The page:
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Dig In: Garden checklist for week of May 22

Sacramento could see triple digits this week, but relief may be on its way

Yellow roses
These appropriately named Sun Flare roses could use a little deadheading to keep
them blooming. (Photos: Kathy Morrison)

Suddenly, Sacramento is feeling mighty toasty. We’re experiencing a spring heat wave – and a challenge to our recent transplants.

“Temperatures will warm up this weekend into early next week,” tweeted the Sacramento office of the National Weather Service on Saturday morning. “Valley locations could see 100 degrees as early as Tuesday. Some relief from the heat is expected at the end of next week.”

Windy conditions were expected to cool temperatures into the high 80s or low 90s for Saturday and Sunday. Gusts on Monday could reach 20 to 25 mph, according to the weather service.

When the wind stops, so does that natural air conditioning. Forecasts for Tuesday and Wednesday hover right around triple digits. Average for mid May in Sacramento: 80 degrees.

Meanwhile, overnight lows will stay warm, over 60 degrees; that’s also about 10 degrees above normal. That will make for warm mornings; get your outdoor activities – and watering – done early.

Currently, the weather service predicts a cooldown on Memorial Day weekend with afternoon temperatures back in the 80s. Until then, concentrate on keeping your garden irrigated and comfortable.

* Don’t fertilize this week. High heat can stress new growth.

* Keep an eye out for slugs, snails, earwigs and aphids that want to dine on seedlings, shoots and buds.

* For continued bloom, cut off spent flowers on roses as well as other flowering plants.

* Don’t forget to water. Seedlings need moisture. Deep watering will help build strong roots and healthy plants.

* Are birds picking your fruit from trees before it’s ripe? Try hanging strips of aluminum foil on tree branches. The shiny, dangling strips help deter birds from making themselves at home.

Wilty zinnia transplant
Oh, sad zinnia! Keep seedlings watered in
this heat to get them established.

* As spring-flowering shrubs finish blooming, give them a little pruning to shape them, removing old and dead wood. Lightly trim azaleas, fuchsias and marguerites for bushier plants.

* Run the sprinklers early in the day – before 8 a.m. if possible – to conserve water and minimize plant diseases.

* Add mulch to the garden to help keep that precious water from evaporating. Mulch also cuts down on weeds. But don’t let it mound around the stems or trunks of trees or shrubs. Leave about a 6-inch to 1-foot circle to avoid crown rot or other problems.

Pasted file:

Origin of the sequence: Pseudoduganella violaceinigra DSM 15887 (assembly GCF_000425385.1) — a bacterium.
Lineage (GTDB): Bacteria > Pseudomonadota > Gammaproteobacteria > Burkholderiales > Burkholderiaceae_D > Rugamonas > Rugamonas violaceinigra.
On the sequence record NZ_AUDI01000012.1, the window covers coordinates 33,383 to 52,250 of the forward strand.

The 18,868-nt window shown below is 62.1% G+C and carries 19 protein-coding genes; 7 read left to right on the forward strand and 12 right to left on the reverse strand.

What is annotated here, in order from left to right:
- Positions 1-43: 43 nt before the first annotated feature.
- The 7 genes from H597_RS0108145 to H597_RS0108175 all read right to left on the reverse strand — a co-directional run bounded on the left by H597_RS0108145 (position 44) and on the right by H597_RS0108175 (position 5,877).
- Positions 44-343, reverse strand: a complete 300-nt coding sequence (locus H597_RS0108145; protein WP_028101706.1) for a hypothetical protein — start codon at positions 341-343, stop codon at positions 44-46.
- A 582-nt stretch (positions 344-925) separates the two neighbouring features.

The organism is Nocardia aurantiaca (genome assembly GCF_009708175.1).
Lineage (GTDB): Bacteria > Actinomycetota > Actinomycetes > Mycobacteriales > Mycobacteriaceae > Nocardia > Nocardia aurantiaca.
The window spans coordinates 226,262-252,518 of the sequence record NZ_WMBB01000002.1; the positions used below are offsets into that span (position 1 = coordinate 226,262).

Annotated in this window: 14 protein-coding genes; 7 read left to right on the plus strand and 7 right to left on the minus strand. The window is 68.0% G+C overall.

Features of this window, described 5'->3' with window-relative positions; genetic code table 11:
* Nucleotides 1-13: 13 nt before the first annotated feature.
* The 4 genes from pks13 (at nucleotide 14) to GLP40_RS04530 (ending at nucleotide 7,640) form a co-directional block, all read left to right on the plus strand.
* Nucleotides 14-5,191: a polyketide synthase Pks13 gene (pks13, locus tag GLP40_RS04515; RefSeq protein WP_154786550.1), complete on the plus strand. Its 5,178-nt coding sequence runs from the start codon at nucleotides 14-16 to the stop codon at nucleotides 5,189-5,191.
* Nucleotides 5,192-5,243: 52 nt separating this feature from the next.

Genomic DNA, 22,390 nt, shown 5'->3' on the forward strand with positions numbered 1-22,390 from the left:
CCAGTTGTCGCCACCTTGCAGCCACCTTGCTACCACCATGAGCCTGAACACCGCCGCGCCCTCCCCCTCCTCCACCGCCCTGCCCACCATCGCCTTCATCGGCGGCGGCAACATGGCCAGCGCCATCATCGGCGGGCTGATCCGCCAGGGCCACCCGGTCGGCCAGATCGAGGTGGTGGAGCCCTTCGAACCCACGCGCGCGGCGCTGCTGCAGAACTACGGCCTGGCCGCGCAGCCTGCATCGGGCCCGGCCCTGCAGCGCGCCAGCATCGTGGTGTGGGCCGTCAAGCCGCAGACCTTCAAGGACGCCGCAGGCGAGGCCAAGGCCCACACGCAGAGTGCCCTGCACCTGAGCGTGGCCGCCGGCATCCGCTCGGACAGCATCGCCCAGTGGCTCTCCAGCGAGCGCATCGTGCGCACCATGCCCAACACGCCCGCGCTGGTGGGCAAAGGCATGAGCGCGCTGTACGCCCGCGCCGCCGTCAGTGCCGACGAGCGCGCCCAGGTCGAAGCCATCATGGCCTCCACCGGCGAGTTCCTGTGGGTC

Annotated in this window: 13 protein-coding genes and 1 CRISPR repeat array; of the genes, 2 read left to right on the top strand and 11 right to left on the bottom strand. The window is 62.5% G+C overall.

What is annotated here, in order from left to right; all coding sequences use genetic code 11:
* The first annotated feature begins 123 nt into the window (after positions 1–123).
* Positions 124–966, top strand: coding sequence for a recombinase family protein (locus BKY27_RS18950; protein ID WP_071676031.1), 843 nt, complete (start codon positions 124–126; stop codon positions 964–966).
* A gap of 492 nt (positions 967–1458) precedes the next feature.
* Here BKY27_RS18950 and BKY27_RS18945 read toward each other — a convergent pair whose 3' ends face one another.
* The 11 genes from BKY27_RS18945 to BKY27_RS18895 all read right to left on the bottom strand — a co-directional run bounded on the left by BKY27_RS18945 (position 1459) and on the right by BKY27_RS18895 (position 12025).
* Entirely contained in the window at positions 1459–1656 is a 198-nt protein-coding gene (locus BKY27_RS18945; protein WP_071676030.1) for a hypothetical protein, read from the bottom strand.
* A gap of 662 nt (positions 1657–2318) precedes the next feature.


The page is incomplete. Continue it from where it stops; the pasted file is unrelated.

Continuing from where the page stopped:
* Harvest cabbage, lettuce, peas, fava beans and green onions.

* Delay planting any new transplants or seeds until later in the week when temperatures cool down. Keep seed beds evenly moist.

* Direct-seed melons, cucumbers, summer squash, corn, radishes, pumpkins and annual herbs such as basil.

* In the flower garden, direct-seed sunflowers, cosmos, salvia, zinnias, marigolds, celosia and asters.



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Garden Checklist for week of July 7

Take care of garden chores early in the morning, concentrating on watering. We’re still in survival mode until this heat wave breaks.

* Keep your vegetable garden watered, mulched and weeded. Water before 8 a.m. to conserve moisture.

* Prevent sunburn; provide temporary shade for tomatoes, peppers, eggplant, melons, squash and other crops with “sensitive” skin.

* Hold off on feeding plants until temperatures cool back down to “normal” range. That means daytime highs in the low to mid 90s.

* Don’t let tomatoes wilt or dry out completely. Give tomatoes a deep watering two to three times a week. Harvest vegetables promptly to encourage plants to produce more.

* Squash especially tends to grow rapidly in hot weather. Keep an eye on zucchini.

* Some weeds thrive in hot weather. Whack them before they go to seed.

* Pinch back chrysanthemums for bushy plants and more flowers in September.

* Harvest tomatoes, squash, peppers and eggplant. Prompt picking will help keep plants producing.

* Remove spent flowers from roses, daylilies and other bloomers as they finish flowering.

* Pinch off blooms from basil so the plant will grow more leaves.

* Cut back lavender after flowering to promote a second bloom.

* One good thing about hot days: Most lawns stop growing when temperatures top 95 degrees. Keep mower blades set on high.

* Once the weather cools down a little, it’s not too late to add a splash of color. Plant petunias, snapdragons, zinnias and marigolds.

* After the heat wave, plant corn, pumpkins, radishes, winter squash and sunflowers. Make sure the seeds stay hydrated.

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